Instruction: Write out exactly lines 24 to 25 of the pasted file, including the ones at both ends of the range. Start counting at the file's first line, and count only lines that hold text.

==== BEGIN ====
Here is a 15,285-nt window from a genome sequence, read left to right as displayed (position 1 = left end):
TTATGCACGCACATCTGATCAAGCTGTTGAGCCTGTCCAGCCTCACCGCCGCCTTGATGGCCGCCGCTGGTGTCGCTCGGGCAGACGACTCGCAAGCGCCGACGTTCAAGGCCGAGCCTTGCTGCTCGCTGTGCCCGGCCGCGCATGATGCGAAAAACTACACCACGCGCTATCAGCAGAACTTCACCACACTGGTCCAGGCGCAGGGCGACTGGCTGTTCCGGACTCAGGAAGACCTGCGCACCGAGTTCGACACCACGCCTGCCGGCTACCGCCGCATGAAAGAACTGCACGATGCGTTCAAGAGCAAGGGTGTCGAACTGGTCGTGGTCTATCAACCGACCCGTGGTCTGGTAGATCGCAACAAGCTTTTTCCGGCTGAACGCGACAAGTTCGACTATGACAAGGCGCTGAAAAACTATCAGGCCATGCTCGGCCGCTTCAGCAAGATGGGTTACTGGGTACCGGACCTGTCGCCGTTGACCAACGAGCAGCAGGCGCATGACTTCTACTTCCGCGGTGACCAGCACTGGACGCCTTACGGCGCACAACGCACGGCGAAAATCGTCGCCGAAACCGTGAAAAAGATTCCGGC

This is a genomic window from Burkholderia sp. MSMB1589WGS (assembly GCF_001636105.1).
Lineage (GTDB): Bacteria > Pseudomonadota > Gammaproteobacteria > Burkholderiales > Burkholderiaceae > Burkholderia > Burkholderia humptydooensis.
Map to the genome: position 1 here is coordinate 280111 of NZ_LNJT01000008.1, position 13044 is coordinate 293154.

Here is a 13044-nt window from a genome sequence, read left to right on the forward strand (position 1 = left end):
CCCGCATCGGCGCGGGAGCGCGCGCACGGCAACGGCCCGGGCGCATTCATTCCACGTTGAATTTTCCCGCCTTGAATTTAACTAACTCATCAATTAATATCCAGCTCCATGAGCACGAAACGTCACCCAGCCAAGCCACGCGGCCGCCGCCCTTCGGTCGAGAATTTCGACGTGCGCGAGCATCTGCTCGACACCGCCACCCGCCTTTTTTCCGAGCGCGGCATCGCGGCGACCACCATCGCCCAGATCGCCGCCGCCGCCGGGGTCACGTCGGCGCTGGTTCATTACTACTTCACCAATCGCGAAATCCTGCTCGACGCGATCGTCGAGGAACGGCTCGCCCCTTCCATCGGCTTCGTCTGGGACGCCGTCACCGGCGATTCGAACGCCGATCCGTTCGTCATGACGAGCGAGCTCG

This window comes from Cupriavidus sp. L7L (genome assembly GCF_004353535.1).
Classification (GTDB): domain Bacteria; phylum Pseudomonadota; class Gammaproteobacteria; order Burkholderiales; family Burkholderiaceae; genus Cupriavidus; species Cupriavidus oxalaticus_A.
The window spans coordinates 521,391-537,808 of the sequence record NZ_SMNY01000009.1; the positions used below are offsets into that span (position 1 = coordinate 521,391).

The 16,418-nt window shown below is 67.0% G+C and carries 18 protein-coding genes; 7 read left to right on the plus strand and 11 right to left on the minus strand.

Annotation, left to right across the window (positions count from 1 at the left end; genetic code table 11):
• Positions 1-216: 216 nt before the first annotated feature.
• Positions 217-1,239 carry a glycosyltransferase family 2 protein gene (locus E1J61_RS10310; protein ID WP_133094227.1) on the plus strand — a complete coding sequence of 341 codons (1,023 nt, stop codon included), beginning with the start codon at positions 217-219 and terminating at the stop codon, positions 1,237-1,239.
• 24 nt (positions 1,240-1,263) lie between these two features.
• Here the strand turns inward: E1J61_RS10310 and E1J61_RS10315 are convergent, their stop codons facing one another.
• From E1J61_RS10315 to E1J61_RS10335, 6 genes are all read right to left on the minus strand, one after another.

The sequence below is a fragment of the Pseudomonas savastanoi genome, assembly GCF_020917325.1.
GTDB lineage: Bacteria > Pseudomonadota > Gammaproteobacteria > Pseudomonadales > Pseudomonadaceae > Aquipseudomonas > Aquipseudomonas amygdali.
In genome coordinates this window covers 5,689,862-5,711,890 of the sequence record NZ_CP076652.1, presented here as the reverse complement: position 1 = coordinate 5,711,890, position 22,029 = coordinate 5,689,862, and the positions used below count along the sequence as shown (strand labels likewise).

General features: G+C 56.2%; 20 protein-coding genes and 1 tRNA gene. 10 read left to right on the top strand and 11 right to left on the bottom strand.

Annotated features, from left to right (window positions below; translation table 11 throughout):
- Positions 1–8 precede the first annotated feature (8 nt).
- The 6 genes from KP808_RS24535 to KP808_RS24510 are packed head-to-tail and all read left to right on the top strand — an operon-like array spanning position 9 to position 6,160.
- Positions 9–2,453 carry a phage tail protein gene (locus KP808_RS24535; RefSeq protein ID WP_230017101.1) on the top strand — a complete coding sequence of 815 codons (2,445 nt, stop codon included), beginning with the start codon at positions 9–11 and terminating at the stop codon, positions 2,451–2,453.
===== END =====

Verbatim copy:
- The 6 genes from KP808_RS24535 to KP808_RS24510 are packed head-to-tail and all read left to right on the top strand — an operon-like array spanning position 9 to position 6,160.
- Positions 9–2,453 carry a phage tail protein gene (locus KP808_RS24535; RefSeq protein ID WP_230017101.1) on the top strand — a complete coding sequence of 815 codons (2,445 nt, stop codon included), beginning with the start codon at positions 9–11 and terminating at the stop codon, positions 2,451–2,453.